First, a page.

Alder by the Numbers

I launched Alder as a paid app, but quickly pivoted to make it free. I originally priced Alder at $1.99 and planned to donate the profits to various organizations, like Planned Parenthood, ACLU, Electronic Frontier Foundation, or The Natural Resource Defense Council. However after about a week I realized that the $1.99 price tag was turning off a lot of people. I could see that there was a high number of people visiting the App Store page, but few were purchasing it. I decided that it made more sense to make the app free and then have some of the actions be donations directly to charities. You can see that after making the app free, the downloads increased significantly.

To date, Alder has 1,220 downloads. Of those downloads, 140 were paid downloads that resulted in $279 in Sales.

Alder Marketing and Adoption Strategy

I haven’t done any paid marketing for Alder. I set up a Twitter handle for the app, since there are a lot of highly engaged folks interested in politics on Twitter. For a few months my wife and I were active, following and engaging with people on Twitter. There was a clear correlation between our engagement on Twitter and the number of Alder downloads. After a few months of this my wife and I found that regular engagement on Twitter was taking up too much time for us and we stopped. You can see on the chart that there is a noticeable dip in weekly downloads when we stopped. I recently began picking it back up, but it’s tough to find the time to thoughtfully engage and do social right.

Recently I’ve considered testing Facebook ads to increase downloads and usage. To offset the marketing costs I could try having one of the daily political actions be a donation to Alder, and do this once a month. The goal of this approach would be to grow the user base and make enough money through the donations to cover the advertising cost and also my server costs. As I grow the user base I may be able to arrange partnerships with nonprofits where they promote Alder to their base and the nonprofit writes some of the daily actions or have an action be to donate to their cause. The value I can bring to a nonprofit is that they can reach other people from different causes with their message.

Alder Sustainability

Alder was my first project where I followed Paul Graham’s famous advice to, “do things that don’t scale.” Since Alder provides users with a political action to take each day, I have to write a political action every day. October 1st marks 228 actions written. I do repeat some evergreen actions, such as donating to Planned Parenthood, but I still need to load them into my Firebase database each week. I’ve gotten into a good routine, but this has still been challenging. There have certainly been a few days that I’ve woken up early on a Saturday and realized I forgot to load the day’s daily action and all users are receiving error messages.

Alder Key Takeaway

My biggest learning was the need to balance not focusing too much on scalability for an MVP, with the realities of upkeeping an app that isn’t automated. While it’s good to “do things that don’t scale,” I need to find the right balance. Building things that require daily upkeep from me is not sustainable long term. When I start an app I should have a tentative idea of how I can scale the workload and make it manageable if I decide to continue to invest in a project. In the near-term, I’ll continue to focus on launching fast by doing some things manually and worry about automation or scaling later. To strike a balance, building apps that require only weekly and/or monthly updates could be more sustainable than the daily upkeep that was required for Alder.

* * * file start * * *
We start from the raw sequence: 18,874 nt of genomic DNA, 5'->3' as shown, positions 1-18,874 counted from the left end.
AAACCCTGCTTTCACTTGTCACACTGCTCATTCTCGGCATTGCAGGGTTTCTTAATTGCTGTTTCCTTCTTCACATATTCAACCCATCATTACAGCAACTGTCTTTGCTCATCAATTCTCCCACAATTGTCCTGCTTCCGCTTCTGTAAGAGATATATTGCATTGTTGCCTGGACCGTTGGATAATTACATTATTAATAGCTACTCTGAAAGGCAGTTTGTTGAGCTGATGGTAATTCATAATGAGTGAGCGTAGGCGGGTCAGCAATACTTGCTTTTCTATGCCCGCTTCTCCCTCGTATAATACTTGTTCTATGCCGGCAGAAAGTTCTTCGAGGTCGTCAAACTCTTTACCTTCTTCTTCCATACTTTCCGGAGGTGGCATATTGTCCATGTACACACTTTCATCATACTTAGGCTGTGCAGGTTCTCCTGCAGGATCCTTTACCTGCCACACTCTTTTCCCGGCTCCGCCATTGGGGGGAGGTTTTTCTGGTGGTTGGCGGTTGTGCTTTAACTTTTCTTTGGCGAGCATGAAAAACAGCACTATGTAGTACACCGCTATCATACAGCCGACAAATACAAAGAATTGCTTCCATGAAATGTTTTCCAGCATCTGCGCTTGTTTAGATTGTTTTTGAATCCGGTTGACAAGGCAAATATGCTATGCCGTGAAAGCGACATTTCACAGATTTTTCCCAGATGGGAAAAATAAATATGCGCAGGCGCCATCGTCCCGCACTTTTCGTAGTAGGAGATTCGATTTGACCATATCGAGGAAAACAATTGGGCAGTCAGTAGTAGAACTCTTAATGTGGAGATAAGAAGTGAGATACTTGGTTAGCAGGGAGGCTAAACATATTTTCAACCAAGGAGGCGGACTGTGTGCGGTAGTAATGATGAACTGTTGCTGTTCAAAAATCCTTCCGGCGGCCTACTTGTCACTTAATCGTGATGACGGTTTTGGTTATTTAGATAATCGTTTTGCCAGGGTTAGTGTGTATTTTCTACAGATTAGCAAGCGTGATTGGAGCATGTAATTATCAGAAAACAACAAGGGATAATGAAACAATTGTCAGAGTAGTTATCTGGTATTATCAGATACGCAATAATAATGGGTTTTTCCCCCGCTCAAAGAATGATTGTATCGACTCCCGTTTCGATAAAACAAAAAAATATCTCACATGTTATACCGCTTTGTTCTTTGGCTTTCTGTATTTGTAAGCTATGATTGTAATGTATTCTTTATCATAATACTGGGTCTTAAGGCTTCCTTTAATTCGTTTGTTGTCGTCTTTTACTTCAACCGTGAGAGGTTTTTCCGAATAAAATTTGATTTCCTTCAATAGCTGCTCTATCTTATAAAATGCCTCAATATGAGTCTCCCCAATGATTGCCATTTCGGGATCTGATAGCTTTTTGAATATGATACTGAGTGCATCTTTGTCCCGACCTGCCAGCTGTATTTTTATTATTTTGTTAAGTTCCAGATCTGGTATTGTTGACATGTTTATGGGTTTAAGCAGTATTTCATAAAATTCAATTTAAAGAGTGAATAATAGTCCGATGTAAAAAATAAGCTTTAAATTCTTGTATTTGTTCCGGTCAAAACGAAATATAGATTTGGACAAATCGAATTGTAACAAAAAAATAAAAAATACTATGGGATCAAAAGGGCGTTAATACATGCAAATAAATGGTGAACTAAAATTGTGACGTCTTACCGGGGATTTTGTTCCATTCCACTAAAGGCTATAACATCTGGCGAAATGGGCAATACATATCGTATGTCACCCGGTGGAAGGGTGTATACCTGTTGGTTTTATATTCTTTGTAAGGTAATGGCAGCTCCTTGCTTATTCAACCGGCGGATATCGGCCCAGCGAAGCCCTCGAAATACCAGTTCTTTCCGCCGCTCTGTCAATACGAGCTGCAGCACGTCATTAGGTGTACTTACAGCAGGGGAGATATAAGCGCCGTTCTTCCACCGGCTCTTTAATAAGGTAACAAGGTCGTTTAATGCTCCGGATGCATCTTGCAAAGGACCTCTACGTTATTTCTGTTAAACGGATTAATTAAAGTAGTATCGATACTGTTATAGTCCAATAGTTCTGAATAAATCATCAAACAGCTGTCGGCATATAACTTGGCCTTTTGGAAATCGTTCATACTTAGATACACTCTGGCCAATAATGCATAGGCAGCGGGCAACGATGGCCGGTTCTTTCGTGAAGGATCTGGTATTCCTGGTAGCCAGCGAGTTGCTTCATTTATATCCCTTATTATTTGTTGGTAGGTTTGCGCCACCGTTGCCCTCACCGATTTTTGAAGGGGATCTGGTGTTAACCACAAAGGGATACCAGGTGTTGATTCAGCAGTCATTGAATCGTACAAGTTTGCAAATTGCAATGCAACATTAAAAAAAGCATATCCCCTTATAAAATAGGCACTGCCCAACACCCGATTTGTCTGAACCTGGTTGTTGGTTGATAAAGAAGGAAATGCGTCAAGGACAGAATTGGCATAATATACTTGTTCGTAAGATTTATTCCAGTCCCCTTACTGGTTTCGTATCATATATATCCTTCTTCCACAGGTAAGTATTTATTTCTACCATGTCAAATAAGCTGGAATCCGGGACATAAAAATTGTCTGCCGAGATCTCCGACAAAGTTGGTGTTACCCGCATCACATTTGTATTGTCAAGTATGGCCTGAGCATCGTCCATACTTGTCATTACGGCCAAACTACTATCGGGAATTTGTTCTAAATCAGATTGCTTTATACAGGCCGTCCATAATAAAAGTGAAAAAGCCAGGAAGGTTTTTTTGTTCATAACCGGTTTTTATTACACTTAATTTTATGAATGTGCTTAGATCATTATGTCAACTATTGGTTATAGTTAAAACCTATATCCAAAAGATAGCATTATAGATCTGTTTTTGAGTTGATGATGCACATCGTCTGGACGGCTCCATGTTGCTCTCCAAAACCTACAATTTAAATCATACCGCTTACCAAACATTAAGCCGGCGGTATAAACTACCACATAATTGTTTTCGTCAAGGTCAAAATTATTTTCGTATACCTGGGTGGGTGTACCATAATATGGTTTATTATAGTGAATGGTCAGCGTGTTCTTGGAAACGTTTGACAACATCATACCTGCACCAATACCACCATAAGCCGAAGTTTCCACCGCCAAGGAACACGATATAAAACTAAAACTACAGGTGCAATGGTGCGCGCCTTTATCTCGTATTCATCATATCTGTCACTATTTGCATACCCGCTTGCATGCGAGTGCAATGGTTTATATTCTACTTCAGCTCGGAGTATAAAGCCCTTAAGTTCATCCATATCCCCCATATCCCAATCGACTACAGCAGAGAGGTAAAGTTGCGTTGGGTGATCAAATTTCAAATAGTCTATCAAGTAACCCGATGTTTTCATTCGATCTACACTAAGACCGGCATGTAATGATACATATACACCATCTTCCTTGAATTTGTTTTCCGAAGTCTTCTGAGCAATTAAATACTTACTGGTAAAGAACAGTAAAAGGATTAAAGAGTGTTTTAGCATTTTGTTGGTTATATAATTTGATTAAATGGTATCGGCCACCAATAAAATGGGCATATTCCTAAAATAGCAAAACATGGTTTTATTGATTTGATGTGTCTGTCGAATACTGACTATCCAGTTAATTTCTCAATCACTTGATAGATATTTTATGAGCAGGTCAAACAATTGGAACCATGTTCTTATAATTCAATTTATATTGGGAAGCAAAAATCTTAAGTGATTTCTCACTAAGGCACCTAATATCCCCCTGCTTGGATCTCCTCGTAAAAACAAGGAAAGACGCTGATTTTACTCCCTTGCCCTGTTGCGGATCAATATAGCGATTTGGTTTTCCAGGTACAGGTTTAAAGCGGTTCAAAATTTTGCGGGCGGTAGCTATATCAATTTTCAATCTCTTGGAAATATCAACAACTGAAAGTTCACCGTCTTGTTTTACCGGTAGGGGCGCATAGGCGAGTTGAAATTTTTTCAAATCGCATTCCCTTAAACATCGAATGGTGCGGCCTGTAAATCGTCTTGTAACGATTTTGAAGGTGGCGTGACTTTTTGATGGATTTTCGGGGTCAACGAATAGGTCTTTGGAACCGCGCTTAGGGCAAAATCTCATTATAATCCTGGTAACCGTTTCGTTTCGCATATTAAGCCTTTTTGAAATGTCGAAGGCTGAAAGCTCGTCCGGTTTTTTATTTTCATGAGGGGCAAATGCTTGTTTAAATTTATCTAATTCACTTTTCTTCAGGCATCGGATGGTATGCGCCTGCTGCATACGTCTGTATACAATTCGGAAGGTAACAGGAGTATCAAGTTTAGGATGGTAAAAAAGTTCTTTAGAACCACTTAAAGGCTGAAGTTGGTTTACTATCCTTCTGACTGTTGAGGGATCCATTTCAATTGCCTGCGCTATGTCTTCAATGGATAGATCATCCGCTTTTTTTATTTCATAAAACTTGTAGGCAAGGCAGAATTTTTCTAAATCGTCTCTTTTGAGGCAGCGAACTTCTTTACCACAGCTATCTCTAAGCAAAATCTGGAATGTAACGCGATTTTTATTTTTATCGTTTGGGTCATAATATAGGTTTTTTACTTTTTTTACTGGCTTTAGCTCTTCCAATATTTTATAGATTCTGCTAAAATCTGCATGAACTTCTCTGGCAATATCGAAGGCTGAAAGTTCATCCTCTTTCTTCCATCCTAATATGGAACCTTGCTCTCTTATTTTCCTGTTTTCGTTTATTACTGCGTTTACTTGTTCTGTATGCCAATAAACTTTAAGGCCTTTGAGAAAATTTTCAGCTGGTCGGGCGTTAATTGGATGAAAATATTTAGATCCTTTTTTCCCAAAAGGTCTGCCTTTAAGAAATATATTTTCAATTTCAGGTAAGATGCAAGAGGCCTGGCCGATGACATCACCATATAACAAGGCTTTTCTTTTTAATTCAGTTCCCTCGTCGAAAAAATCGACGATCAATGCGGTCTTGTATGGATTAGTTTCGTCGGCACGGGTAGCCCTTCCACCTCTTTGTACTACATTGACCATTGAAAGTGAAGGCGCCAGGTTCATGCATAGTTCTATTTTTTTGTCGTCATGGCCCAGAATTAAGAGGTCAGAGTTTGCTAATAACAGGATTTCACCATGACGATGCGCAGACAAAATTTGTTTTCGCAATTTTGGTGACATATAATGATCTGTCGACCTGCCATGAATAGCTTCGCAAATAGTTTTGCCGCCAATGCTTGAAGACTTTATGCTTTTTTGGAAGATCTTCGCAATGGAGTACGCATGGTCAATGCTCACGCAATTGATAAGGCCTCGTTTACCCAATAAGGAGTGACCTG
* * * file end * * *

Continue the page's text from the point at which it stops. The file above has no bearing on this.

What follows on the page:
My Plan for the next 12 months

Building four apps in 12 months is a hard goal, and that’s good. It will help me learn to quickly validate ideas, and give me ample opportunity for retrospectives and learning. Four apps in 12 months means I should be launching an app every three months. The administrative process of getting an app live in the App Store is about two weeks. I’ll need two weeks to test my app for bugs. So I have about eight weeks to build each app.

How am I planning to do all of this when I have a full-time role as product manager? By putting in the work on the nights and weekends. I’m still trying to figure out the ideal schedule but what has worked for me in the past is working at least three hours two nights a week and then taking six to eight hours on Saturday. In addition, I get up early and put in at least an hour every morning.

Constant idea generation is also important since I’ll need a lot of ideas. There was a period this year where I was really struggling to come up with app ideas. Eventually I started keeping idea notes in Bear. I had a great tip from my cousin, Liz, who suggested that I write down a few ideas every morning, regardless of how bad they are. Creativity is a muscle and needs to be trained and stretched. This approach has worked really well for me and helped my break out of my idea funk. Here are some of the first ideas I brainstormed with the daily technique. Clearly I was on vacation and thinking about donuts…

Next Up

The focus for October and November is to build the first app. I’m planning to build an app inspired from user feedback I received on Bar Roulette. Many people said they wanted to go bar hopping, but they didn’t want to use Uber and they wanted to know where they were going before they left. They had hoped Bar Roulette would generate a list of bars for them to visit. The first app will be a pub crawl planning tool. A user would input their pub crawl parameters and preferences, and the app will recommend a list of bars to visit for the optimal pub crawl. I’m planning to use Yelp’s API since I’m already familiar with it.

I plan to write a post about once a month. If you’d like to hear my updates, subscribe here. As of today, I have three subscribers (one of them is my wife, Jody ?)

And off we go!